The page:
Next on the list? Flat surfaces — the number one trouble spot.
"It could be a chair, a countertop or the floor — if somebody can put something on it, it becomes a resting spot for everything,” says Reynolds, who recommends assigning a designated home for every item in your house.
A routine promotes consistency
Now is the perfect time to establish a consistent cleaning routine so specific tasks are done regularly before they become overwhelming.
"When you clean the same way every time, you'll get it done more efficiently and won't miss anything,” Kuper says.
Professional house cleaners typically first clean “dry” rooms, like bedrooms and living areas, and then “wet” rooms, like the kitchen and bathrooms, Kuper says. She recommends cleaning from top to bottom in each room, starting with dusting and wiping surfaces and finishing with floors.
Kuper suggests keeping cleaning supplies in a caddy or rolling cart so you can easily move from room to room. If your home has more than one floor, leave separate cleaning kits in each space to avoid lugging supplies up and down the stairs.
Split up your to-clean list
Willis divides her weekly cleaning over two days and has embraced some easy shortcuts. On Thursdays, she cleans the bathrooms and part of the kitchen, and on Fridays she cleans the rest of the kitchen — usually just wiping down countertops, the sink and appliances. Then she wipes down furniture, vacuums and mops, and changes sheets.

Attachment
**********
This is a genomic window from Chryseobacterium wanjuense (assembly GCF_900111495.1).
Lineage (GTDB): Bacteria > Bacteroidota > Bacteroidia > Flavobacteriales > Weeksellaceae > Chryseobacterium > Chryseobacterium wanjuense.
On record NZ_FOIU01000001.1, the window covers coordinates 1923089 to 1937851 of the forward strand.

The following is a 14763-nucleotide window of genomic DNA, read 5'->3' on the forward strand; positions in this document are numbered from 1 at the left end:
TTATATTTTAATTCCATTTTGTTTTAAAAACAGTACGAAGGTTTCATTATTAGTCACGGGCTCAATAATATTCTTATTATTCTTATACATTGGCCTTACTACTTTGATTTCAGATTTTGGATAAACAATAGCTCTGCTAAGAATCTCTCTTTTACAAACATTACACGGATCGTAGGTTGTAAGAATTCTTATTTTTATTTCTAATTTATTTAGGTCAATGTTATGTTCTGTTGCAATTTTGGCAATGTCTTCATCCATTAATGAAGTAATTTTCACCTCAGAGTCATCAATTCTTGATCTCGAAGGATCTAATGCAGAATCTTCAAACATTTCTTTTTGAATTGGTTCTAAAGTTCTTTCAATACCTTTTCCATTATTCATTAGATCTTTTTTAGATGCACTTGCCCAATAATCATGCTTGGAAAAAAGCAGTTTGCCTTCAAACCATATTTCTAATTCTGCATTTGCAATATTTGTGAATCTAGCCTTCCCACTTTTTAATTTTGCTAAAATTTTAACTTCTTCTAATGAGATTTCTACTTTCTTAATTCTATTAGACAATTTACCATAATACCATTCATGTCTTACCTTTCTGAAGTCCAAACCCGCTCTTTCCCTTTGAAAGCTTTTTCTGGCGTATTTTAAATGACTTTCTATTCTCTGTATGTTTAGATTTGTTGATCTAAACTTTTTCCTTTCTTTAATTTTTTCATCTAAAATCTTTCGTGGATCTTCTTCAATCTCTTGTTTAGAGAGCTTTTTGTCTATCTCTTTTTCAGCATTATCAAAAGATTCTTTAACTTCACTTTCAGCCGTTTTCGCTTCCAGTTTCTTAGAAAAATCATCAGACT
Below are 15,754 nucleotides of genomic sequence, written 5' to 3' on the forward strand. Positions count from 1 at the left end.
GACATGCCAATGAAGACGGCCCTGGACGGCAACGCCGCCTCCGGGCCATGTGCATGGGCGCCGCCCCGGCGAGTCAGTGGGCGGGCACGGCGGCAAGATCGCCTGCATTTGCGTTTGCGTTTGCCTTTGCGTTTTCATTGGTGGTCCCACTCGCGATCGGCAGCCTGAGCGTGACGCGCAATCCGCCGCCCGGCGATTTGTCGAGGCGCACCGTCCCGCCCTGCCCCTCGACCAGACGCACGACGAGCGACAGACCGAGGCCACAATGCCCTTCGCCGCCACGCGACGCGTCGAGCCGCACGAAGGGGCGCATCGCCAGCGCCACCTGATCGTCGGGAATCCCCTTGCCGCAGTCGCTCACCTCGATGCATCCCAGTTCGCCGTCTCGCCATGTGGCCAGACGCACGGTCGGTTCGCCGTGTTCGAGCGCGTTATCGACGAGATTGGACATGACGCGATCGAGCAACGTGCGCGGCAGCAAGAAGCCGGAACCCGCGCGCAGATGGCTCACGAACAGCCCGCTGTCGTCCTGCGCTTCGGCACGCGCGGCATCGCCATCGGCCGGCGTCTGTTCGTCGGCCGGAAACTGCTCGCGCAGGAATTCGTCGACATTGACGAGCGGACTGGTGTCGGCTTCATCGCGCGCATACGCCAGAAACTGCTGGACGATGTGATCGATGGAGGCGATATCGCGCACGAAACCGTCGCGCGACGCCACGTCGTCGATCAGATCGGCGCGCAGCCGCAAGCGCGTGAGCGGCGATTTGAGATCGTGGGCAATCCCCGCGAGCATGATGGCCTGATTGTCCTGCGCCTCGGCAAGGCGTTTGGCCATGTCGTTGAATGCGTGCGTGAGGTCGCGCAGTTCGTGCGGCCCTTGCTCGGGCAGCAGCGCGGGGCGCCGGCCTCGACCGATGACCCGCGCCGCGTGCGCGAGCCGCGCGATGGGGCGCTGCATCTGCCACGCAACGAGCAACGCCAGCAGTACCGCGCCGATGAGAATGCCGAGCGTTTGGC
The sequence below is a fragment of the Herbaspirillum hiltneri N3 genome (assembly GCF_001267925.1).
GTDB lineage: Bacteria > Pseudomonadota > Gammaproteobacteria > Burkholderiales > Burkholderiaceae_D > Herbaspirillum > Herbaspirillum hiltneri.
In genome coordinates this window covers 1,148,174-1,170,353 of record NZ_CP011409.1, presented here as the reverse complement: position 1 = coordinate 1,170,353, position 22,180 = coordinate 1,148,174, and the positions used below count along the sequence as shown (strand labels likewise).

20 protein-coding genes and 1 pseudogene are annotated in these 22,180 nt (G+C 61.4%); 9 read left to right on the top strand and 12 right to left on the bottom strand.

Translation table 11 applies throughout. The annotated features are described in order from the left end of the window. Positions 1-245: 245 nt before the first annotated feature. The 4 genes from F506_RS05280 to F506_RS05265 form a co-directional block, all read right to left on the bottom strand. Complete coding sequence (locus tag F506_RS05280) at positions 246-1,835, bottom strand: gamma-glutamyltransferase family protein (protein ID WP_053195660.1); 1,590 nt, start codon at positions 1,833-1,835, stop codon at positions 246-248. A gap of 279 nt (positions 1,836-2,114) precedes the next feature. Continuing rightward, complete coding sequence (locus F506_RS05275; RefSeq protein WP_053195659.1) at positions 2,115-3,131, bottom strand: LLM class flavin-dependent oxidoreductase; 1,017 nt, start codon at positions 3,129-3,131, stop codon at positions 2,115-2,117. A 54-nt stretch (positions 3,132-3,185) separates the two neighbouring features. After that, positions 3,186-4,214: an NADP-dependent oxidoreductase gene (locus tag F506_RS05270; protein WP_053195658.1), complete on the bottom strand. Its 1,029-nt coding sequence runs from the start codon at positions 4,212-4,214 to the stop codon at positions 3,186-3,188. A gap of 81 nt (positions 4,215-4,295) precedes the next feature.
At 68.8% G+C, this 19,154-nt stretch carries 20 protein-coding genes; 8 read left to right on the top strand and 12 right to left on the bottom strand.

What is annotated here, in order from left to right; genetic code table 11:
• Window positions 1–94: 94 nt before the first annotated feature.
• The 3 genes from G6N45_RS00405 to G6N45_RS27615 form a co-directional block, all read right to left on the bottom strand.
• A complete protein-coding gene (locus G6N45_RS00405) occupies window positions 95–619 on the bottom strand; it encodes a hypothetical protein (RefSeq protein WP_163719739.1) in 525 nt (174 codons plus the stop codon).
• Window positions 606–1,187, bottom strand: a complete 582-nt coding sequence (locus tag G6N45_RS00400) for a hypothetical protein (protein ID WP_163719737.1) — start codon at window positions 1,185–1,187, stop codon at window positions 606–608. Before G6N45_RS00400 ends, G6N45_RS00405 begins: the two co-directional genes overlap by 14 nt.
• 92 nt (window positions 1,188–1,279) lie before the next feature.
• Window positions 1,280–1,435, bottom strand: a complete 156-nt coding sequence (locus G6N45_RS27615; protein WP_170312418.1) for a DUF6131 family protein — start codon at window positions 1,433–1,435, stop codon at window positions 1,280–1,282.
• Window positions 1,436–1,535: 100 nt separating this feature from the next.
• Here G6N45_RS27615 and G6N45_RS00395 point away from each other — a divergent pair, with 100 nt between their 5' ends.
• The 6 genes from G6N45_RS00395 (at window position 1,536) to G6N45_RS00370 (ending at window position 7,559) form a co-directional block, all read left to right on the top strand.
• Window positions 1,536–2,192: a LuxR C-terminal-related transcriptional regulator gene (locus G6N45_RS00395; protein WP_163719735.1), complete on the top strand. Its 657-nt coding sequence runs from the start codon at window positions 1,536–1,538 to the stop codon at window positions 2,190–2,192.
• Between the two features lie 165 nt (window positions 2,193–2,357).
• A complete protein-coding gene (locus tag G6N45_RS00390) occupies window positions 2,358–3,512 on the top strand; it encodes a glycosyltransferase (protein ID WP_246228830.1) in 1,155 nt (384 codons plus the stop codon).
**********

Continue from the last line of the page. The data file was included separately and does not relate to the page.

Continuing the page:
"Trying to clean the entire house in one day is really too much,” she says. “Dividing the cleaning between two days feels less time-consuming and difficult."
Instead of deep-cleaning her fridge once every few months when it's really dirty, Willis wipes it down when cleaning her countertops so it's always clean.
"I've also been vacuuming every day or two, which only takes a few minutes and leaves the house looking almost perfectly clean. Our house is cleaner than it ever was with our cleaning service,” she says.
Mueller has also been rotating deep-clean days by focusing on areas her family is actually using.
"Some bathrooms need cleaning every week, but other spaces don't,” she says. “We have a third-floor guest room and a basement for entertaining and we're not using either because of COVID-19."
In Northampton, Massachusetts, Colleen DelVecchio, 50, uses some housecleaning chores as productivity boosters.
"I use laundry as a timer for working: When washing clothes, use the quickest setting on your washer to save water, and decide on a project to do during that time,” says DelVecchio, who is a leadership and career coach.
To combat the pandemic-related shortage of paper towels, DelVecchio also keeps washable cloths in a basket in the kitchen and wipes down counters every morning after getting ready for work.